Doctors Without Borders/Médecins Sans Frontières (MSF) is an international independent medical humanitarian organization that delivers emergency aid to people affected by armed conflict, epidemics, natural or man-made disasters, or exclusion from health care in more than 70 countries.
Each year, MSF volunteer doctors, nurses, logisticians, water-and-sanitation experts, administrators, and other medical and non-medical professionals depart on more than 3,800 aid missions. They work alongside more than 22,500 locally hired staff to provide medical care.
In emergencies and their aftermath, MSF provides health care, rehabilitates and runs hospitals and clinics, performs surgery, battles epidemics, carries out vaccination campaigns, operates feeding centers for malnourished children, and offers mental health care. When needed, MSF also constructs wells and dispenses clean drinking water, and provides shelter materials like blankets and plastic sheeting.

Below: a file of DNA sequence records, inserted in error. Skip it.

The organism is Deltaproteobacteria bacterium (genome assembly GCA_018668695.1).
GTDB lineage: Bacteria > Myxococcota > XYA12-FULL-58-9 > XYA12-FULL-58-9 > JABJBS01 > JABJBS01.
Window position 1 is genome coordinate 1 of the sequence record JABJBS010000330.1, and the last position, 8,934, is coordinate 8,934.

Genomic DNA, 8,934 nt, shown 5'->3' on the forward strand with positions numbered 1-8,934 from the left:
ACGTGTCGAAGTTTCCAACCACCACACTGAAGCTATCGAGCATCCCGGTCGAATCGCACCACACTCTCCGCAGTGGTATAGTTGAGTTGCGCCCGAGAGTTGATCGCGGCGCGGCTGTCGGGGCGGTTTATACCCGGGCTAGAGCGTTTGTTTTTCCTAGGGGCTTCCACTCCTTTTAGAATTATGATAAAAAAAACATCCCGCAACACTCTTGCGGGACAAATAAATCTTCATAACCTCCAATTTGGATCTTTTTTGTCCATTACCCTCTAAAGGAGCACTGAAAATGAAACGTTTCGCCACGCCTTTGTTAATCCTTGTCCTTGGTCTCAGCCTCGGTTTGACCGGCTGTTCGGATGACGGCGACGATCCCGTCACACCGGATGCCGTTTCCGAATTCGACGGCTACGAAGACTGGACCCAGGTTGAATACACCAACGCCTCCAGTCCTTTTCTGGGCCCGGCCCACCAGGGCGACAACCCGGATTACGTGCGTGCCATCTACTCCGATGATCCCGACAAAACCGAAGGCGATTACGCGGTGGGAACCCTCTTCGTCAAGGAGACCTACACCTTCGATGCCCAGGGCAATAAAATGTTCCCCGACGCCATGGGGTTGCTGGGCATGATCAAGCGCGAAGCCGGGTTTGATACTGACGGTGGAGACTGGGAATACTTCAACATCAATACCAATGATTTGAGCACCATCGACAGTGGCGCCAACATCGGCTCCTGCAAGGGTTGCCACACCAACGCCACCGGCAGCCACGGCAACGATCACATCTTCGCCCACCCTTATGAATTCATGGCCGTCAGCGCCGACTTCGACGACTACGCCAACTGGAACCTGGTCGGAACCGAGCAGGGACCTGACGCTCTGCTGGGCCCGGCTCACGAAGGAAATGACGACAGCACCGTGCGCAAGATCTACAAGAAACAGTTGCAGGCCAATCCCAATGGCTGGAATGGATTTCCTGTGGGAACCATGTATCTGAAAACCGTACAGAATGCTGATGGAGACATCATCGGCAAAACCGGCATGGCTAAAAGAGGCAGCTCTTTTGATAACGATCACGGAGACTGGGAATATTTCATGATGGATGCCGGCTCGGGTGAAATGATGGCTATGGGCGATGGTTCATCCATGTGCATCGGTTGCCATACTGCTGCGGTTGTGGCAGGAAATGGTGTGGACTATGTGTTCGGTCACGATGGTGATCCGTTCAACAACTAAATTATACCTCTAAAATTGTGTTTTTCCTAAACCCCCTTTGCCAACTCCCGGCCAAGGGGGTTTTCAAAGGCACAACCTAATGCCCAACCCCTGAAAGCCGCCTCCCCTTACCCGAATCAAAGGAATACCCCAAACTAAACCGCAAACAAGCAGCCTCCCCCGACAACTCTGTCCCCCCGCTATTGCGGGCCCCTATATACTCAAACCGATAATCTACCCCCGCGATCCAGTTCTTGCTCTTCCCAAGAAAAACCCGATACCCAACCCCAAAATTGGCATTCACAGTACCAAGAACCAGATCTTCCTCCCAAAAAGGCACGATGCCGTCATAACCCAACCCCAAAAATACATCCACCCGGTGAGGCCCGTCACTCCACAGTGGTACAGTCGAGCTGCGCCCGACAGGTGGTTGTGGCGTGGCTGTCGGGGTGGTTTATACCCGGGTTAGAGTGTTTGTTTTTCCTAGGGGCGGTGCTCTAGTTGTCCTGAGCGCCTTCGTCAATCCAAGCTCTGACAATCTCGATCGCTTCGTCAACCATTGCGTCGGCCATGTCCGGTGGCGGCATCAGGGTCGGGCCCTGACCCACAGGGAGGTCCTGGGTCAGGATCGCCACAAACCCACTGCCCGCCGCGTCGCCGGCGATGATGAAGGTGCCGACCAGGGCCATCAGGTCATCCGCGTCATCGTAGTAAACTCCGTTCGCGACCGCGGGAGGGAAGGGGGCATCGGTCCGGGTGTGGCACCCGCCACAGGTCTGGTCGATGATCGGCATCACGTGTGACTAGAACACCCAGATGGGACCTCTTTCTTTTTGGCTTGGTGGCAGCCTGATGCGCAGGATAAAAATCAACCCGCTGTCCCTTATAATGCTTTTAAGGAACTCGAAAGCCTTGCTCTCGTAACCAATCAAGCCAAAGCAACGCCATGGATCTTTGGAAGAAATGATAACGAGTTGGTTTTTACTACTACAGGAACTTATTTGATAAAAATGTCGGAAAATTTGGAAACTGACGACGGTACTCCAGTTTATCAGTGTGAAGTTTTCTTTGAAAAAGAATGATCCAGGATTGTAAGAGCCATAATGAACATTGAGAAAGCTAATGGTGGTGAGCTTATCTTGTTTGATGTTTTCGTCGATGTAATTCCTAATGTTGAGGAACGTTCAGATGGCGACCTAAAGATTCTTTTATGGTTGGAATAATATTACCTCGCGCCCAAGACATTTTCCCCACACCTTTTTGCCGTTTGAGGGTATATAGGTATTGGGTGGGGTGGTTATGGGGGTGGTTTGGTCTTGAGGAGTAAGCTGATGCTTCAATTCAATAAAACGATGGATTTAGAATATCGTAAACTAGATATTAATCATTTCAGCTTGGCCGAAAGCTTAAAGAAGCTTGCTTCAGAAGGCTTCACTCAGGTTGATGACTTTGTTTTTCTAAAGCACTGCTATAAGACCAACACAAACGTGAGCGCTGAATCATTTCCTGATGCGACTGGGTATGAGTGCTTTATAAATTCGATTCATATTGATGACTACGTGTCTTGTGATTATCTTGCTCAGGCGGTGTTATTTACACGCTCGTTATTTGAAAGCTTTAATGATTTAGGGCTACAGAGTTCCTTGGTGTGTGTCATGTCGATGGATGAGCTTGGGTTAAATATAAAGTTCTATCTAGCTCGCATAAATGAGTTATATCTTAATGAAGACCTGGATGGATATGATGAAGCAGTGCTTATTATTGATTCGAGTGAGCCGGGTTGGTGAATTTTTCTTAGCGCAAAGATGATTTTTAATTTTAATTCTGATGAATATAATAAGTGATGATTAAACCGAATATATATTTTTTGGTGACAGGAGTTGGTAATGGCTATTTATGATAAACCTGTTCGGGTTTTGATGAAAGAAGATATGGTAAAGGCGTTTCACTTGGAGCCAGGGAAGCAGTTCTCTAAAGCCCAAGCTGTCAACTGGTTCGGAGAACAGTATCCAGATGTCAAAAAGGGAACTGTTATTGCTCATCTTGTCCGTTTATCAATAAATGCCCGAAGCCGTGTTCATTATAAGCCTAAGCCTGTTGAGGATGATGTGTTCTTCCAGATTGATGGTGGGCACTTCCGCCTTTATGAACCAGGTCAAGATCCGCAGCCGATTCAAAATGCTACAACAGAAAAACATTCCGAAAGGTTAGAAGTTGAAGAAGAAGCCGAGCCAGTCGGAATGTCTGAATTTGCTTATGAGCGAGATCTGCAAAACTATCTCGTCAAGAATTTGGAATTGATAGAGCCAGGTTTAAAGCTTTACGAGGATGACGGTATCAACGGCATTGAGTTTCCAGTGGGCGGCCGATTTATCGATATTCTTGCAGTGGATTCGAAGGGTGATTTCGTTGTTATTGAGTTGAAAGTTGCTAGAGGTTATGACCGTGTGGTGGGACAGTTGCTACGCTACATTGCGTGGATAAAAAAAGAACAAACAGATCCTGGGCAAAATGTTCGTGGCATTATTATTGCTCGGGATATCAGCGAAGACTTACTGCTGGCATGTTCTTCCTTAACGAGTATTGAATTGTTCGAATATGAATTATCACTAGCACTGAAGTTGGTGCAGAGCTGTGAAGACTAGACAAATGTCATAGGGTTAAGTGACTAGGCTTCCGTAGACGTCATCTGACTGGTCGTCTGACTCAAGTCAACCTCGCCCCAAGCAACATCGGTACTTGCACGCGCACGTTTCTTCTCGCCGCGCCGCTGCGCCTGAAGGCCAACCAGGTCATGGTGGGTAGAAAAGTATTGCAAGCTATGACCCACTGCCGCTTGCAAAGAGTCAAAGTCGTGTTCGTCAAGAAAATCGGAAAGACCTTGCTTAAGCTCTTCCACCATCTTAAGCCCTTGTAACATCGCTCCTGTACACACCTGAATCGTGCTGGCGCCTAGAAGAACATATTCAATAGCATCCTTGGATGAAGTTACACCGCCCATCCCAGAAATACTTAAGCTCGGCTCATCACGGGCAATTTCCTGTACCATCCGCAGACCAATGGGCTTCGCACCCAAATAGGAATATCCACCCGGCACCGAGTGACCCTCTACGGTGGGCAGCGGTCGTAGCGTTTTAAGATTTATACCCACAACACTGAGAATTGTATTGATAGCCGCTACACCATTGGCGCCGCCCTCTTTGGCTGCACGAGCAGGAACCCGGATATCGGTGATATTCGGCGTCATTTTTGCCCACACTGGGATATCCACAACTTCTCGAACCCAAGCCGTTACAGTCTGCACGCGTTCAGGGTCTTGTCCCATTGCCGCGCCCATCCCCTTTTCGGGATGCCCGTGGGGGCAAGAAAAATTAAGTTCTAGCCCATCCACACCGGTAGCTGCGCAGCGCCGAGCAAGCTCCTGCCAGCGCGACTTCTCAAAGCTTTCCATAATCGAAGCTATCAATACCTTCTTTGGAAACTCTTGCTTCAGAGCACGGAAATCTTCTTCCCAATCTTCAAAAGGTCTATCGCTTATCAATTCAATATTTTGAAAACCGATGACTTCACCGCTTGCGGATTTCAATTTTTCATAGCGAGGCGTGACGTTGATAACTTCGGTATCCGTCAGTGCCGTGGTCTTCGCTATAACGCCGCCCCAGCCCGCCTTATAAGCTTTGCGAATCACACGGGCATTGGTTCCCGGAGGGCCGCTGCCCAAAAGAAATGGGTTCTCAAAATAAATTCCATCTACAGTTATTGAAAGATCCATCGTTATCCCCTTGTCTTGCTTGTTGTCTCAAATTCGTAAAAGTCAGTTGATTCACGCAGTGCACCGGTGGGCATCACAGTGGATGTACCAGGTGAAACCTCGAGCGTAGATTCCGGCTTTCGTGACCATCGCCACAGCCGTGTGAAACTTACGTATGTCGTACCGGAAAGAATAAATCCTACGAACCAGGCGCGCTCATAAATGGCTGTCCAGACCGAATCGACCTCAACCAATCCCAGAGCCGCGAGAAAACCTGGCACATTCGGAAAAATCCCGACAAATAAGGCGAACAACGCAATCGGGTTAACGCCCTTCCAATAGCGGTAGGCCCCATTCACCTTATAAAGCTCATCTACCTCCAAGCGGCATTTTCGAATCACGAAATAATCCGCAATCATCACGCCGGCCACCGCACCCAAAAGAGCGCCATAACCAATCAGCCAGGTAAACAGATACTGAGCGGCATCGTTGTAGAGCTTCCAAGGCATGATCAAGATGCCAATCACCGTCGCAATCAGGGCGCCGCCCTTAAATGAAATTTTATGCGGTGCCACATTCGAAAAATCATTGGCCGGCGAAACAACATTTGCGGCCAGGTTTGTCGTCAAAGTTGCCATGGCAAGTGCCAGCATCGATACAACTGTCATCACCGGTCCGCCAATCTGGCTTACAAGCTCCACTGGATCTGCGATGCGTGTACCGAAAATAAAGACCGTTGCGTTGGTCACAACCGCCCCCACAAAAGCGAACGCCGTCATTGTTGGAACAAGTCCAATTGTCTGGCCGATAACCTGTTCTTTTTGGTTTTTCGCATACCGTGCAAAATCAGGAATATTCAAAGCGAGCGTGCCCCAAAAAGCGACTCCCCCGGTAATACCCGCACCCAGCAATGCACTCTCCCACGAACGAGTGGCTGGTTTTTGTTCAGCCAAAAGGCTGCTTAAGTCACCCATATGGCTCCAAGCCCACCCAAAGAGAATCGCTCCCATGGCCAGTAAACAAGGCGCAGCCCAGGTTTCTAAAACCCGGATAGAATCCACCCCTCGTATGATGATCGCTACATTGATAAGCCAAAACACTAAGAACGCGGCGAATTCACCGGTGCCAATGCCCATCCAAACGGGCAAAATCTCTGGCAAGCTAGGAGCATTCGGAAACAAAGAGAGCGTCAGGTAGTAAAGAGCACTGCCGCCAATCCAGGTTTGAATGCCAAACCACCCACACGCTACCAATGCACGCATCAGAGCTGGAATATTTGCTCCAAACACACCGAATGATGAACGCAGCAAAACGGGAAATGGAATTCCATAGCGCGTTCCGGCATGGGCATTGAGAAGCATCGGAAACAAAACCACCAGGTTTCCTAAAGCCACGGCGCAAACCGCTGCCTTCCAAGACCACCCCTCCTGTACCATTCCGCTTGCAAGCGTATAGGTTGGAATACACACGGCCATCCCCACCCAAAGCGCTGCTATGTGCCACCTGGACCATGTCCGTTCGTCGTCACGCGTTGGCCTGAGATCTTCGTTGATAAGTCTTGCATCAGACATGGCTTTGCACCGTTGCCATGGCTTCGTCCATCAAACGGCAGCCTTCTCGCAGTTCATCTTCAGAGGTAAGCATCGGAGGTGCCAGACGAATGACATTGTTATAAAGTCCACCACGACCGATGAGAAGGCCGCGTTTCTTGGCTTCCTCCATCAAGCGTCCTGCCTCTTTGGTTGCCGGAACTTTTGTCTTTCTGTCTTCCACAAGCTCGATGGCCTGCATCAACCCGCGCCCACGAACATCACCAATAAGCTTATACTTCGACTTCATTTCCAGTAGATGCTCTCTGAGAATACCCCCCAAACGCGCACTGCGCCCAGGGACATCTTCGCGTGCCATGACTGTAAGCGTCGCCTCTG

Through longer-term programs, MSF treats patients with infectious diseases such as tuberculosis, sleeping sickness, and HIV/AIDS, and provides medical and psychological care to marginalized groups such as street children.
MSF was founded in 1971 as a nongovernmental organization to both provide emergency medical assistance and bear witness publicly to the plight of the people it assists. A private nonprofit association, MSF is an international network with sections in 19 countries.